Thanks to everyone who came to Minneapolis last week to create the best JNUC ever! While the event is still fresh in everyone's mind, we'd love to hear your ideas for making it even bigger and better next year.
Also, thanks again to the presenters who put a ton of effort into all the amazing sessions. It wouldn't be the JNUC without you!
Resolve WiFi issue, maybe get another sponsor to show off their goods by beefing up what we can use.
Guthrie is great for viewing sessions.
A session of "BAM" here is what is new or will be new would be nice. I know this year was a year of woah, we aren't ready, which is fine. But I really enjoyed that from the JNUC 2014.
Thanks Cam for organizing and JAMF for putting on another fantastic JNUC! Thanks to the presenters for your time!
I would agree with @mhasman about a "new in..." session.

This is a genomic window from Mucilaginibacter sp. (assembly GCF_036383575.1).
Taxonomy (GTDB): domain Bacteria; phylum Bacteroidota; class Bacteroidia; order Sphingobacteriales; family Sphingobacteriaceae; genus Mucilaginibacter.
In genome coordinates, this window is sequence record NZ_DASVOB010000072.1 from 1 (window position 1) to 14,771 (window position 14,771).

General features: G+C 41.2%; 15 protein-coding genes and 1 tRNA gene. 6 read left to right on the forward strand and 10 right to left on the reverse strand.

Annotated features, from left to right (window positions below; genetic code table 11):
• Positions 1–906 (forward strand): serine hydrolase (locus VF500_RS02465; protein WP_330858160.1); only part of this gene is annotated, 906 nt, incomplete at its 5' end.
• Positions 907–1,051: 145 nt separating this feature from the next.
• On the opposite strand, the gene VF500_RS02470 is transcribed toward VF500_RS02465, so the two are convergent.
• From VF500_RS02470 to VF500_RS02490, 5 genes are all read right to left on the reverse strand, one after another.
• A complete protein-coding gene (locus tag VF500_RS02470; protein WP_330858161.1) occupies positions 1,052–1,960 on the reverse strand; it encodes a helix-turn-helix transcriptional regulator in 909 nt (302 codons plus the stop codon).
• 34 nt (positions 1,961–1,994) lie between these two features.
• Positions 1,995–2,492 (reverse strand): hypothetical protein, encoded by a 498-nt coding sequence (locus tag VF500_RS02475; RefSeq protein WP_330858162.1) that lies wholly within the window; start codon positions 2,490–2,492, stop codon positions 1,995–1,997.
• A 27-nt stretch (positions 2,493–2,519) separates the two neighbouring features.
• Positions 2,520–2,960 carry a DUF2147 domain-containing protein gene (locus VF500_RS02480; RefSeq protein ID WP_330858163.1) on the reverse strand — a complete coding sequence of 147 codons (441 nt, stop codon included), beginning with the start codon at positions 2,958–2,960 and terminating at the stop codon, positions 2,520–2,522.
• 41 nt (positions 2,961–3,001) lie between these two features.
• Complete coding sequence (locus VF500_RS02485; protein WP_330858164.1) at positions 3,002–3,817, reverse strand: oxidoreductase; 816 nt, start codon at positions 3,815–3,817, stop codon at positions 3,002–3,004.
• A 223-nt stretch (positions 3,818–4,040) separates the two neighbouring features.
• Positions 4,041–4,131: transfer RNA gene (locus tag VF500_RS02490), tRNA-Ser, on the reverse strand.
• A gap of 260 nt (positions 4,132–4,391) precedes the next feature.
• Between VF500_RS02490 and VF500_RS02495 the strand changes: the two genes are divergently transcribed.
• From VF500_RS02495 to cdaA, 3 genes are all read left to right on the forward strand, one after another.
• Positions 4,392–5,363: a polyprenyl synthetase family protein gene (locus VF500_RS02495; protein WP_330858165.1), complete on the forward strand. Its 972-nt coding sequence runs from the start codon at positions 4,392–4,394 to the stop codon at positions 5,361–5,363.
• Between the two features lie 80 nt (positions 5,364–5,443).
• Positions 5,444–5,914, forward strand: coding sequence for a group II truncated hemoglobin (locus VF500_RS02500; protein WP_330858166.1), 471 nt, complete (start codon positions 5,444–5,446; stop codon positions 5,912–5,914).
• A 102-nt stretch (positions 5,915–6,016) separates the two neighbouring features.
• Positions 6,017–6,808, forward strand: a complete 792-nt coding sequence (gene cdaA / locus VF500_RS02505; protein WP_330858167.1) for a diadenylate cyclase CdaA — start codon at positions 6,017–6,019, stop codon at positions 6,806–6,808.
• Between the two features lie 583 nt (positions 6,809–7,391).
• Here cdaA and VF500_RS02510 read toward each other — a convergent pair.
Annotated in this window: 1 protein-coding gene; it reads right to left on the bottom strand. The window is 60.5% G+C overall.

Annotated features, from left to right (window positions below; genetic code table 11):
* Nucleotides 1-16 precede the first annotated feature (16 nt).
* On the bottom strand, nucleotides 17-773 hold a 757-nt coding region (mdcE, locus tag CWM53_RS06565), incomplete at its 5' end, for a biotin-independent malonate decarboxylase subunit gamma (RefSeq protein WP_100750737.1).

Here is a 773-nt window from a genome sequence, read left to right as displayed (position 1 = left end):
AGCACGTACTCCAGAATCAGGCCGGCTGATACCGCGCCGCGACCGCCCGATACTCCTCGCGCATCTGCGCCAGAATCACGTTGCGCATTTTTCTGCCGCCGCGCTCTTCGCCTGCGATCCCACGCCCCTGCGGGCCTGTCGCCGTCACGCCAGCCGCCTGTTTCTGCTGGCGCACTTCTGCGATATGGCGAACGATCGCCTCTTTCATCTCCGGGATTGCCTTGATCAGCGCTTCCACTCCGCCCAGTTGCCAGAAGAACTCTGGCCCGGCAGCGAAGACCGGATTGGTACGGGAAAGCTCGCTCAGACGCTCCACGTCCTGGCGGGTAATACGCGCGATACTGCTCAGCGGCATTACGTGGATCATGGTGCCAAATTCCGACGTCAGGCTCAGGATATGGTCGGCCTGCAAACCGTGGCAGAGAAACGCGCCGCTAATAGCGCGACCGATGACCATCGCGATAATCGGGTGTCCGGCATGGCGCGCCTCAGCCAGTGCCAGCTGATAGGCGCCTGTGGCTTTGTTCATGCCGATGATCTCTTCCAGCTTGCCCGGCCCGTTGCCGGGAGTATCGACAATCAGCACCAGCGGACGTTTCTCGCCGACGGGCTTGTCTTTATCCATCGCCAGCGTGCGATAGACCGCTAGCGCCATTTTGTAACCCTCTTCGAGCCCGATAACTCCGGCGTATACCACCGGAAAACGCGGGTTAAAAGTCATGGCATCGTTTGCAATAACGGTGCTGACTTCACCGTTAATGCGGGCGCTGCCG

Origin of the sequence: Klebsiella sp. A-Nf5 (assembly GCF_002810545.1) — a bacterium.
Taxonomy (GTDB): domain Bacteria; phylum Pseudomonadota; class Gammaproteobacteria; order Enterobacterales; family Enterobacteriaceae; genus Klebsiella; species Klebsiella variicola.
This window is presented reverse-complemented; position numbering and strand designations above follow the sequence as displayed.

@cshepp - I agree with #2 but know it is the Guthre and nothing to do with JAMF. #4, it may be getting tight but what a cool venue especially for those out of towners.
maybe some sessions/workshops that people can go attend to learn the basics of things (Xcode / Scripting / API come to mind) but don't take up a session slot for it, maybe an after hours thing. With DEP / VPP coming becoming big, maybe a workshop on how to integrate that in someones environment (How to setup groups, assign, revoke, etc). Something maybe they can hop onto their test environment and see how it pertains directly to their environment.
Some hands-on sessions would be awesome. When I lived in Mankato MN, Apple Engineers would come to town twice a year to actually go through entire processes. Eg, one morning, we all brought 3 testing laptops and set up a full Deploy Studio imaging setup from start to finish. We went home with a fully functioning DS setup.